Hyper-Targeting and Why TV will Lose Smart Advertisers

Orbitz Chief Marketing Officer Randy Wagner says [in this week’s BusinessWeek article – "Cable’s Big Bet on Hyper-Targeting] reaching consumers with ads they won’t skip is a priority.  She likens the goal to Amazon.com’s strategy of recommending products based on past purchases.  "It’s so relevant, it feels like a service instead of selling."

I had the chance to meet with Randy several weeks ago to speak about the marketing challenges facing the Orbitz brand, as well as the travel industry as a whole.  The interesting insight from those meetings which I can definitely attest to first hand, having spent the past week on the road … is that the travel industry has weaned customers away from the idea of expecting service more than any other industry.  If a plane lands on time, and the staff isn’t rude to us, we’re thrilled.  In this environment, there is an erosion of expectation coupled with the erosion of trust written about often by media and advertising skeptics.  How do we rise above this?  How does the Internet offer a way forward unlike TV, or radio, or print, or any other medium?

I think the difference lies in a passive experience versus an active one.  Targeting on television, as written about by David  Kiley in BusinessWeek (available online to subscribers only) is inherently flawed, in my view.  It  attempts to measure what people are watching and then group attitudes based on shows.  The problems with this method are numerous:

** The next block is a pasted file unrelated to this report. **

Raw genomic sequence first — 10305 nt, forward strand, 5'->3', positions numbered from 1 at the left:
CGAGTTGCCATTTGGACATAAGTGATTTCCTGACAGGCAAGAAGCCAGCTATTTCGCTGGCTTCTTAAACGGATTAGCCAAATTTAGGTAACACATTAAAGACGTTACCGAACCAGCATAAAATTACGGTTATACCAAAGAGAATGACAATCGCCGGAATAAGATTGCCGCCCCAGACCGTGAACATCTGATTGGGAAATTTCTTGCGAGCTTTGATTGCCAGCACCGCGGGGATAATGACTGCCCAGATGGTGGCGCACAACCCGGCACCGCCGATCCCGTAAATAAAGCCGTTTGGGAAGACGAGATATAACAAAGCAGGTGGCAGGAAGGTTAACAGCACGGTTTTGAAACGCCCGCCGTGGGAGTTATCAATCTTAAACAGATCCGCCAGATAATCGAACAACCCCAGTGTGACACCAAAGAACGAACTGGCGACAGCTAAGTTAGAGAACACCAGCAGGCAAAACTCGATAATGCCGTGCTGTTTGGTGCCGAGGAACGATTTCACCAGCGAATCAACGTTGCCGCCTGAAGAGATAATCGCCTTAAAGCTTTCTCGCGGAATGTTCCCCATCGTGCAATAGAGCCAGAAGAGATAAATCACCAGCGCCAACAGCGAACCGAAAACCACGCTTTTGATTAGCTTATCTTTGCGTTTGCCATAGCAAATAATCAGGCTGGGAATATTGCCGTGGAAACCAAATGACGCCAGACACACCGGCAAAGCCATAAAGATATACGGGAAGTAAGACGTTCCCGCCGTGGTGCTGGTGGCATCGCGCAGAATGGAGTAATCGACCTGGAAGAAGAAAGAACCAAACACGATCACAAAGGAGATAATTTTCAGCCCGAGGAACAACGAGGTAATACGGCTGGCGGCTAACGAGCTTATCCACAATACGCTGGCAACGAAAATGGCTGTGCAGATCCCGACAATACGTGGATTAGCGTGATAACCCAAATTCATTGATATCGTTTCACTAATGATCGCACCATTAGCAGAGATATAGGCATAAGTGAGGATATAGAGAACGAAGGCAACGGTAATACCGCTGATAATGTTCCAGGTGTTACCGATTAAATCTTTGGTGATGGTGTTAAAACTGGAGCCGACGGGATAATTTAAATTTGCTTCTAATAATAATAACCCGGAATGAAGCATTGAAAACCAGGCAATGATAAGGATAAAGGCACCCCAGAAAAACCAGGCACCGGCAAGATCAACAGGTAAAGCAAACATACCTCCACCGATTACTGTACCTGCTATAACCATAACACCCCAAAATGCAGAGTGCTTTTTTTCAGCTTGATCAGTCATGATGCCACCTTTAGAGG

• Multiple people use the same television
  • People often "watch what’s on" – not indicating a preference for that show or even a belonging to the target audience group, but rather a laziness in changing the channel … not a great metric to target with
  • Televisions are often running when no one is watching

Contrast this with the Internet and a similar targeting exercise in this medium.  The potential is vastly different:

  • Users are profiled based first on what they tell you – from having registered
  • Sophisticated profiles can be created based on what they do, not just who they might be
  • New options can be presented real time to interact with this audience
  • You are guaranteed that someone is at the other end of the line, because they are interacting

For any of our clients trying to avoid the "ad skipping generation"  – the fact that the Internet is the medium to focus on seems to be the clear conclusion.  At least, until Cable can come up with a "hyper-targeting" technology that can come remotely close to what we already have on the Internet.

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